WHAT’S THE NAME OF YOUR LABEL, AND WHO RUNS IT?
The label is called Percebes Música. It’s a play on words, “Percebes” as a noun is a delicacy found in some seaside places – a mollusc (like a barnacle) just boiled with salt, tastes like a bite of pure sea flavour. It’s a rare, very healthy and tasty treat only found in Portugal and parts of northern Spain, making it a sort of national symbol. As a verb it can be the conjugation of the verb “to understand”, or “Perceber”… when you read the name of the label it can be translated as “You Understand Music”, or a question “Do You Understand Music?”, while also referencing a national delicacy that not everyone enjoys. There’s some meaning there.
It was conceived and is managed by myself (Ka§par, João Pedro Pires) and I am advised and aided by close friends. I curate the music, direct the artists, schedule releases, often promote and also do all the necessary sound engineering (mastering and often mixing as well).
WHEN & WHY DID THE LABEL START?
I had worked with other labels in the past as A&R, curator, engineer, manager, I also managed a recording studio for a long time. But I had never felt like the vision I had of what a relevant label in the 2000’s would look like.
So after years working for others for little or no value, I decided to start it on my own, with the help of friends who came and went along the years. Ultimately my trusted advisors have always been Daino and Hélder Russo, close friends with whom I have worked in all the previous labels as well.
I needed it to be well done and though out. Great labels, are varied, wide and suggest a set of ideas and values by story-telling it’s identity, release after release. I have a background as club DJ with considerable eclecticism, then as a producer I have also explored many different environments and ideas, so the label would have to balance a fun, clubby set of tracks but sprinkled with challenging and unique pieces that set it apart from any predictability. It’s not so much about genre as it is about authenticity and artistic ambition, but clearly house, techno, disco, electro and dub and bass music are clear cultural influences.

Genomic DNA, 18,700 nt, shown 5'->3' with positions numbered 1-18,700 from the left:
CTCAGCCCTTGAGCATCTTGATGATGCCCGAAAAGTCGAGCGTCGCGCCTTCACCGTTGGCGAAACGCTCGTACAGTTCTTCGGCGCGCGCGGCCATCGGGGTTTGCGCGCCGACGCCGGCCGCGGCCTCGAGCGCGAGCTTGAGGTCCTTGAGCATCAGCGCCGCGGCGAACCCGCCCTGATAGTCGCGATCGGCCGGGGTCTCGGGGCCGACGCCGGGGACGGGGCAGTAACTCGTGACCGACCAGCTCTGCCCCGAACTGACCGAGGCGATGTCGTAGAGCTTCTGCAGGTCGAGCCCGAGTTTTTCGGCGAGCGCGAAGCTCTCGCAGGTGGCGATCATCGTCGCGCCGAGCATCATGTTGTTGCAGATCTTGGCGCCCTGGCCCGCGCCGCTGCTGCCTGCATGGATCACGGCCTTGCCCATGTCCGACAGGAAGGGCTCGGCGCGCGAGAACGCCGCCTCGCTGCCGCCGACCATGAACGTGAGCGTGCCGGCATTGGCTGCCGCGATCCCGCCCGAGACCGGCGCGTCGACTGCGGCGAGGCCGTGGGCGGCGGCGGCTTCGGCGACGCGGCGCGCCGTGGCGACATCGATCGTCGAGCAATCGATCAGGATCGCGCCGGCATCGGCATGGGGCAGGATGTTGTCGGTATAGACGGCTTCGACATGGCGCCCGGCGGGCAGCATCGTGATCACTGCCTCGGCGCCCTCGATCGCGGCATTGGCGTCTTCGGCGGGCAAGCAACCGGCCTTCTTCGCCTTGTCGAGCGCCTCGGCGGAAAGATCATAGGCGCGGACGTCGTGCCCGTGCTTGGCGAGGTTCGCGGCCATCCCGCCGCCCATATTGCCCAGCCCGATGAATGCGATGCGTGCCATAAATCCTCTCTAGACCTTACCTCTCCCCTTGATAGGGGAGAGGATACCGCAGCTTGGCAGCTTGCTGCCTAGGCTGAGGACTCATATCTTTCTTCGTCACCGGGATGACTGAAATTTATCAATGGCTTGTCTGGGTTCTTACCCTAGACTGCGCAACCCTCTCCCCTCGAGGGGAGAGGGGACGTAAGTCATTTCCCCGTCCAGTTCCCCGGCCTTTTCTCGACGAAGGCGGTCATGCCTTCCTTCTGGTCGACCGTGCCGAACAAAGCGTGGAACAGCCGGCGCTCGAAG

GIVE US A BRIEF SUMMARY OF WHAT YOU’VE RELEASED SINCE THEN….
We prioritise local artists to make sure we have something unique to what we put out, we have released artists that are central like myself, Hélder Russo and Daino but other local people like Al:X, Early Jacker, Sheri Vari, Terra Chã, Moreno Ácido, Pedro Ricardo, 2Jack4U, Elite Athlete, Ninguem and others. We have also invited more artists to join us, from around the world with whom we sense a similar vibe, people like Larry Quest, Basic Soul Unit, Change Request, minimalArchiv, Cyclonix, Peletronic and others.
Our EPs are named in Portuguese, they have a strong conceptual subtract, designed by Chris Kontogeorgos (Oracy Design), we release digitally and often on wax as well.
WHAT QUALITIES ARE YOU LOOKING FOR IN THE MUSIC YOU RELEASE?
A certain tingling sensation, strong sound and attitude, originality and/or honesty. Effort to either be disruptive or totally transparent. Often I also like to release just really groovy dance floor stuff that I can drop in my sets, but I also host a well followed radio show where in I also play a lot of different styles and go beyond just dance floor content, so I also look for off kilter stuff, downtempo, dub, jazz, rap… If I can see myself drop the track in a mix, whatever the objective of it, I can see myself release it.
WHAT KIND OF VISUAL IDENTITY DOES THE LABEL HAVE (ARTWORK, VIDEOS ETC) ?
We wanted to convey a sense of urbanity and a relationship with the sea, so our logo is a loose brush outlining the word Percebes, aided by a simple representation of the mollusc. We wanted it to look like a hypothetical surf/skate brand from somewhere in the 90s. Concept and execution by our friend Chris (as mentioned) who also proposes the colour palettes for our releases.
Our digital content is usually uploaded by our digital distributor on youtube and you can hear all of it as a “video”, but a few of our tracks have been made into actual video clips that were put together by partnerships with online youtube channels that premiere the track (like Eelf music, for instance). We are mostly musicians and DJs, we don’t see ourselves as influencers or social networking wizards, so often our focus goes into the music and only eventually into videos, though we recognise the importance of developing other medium.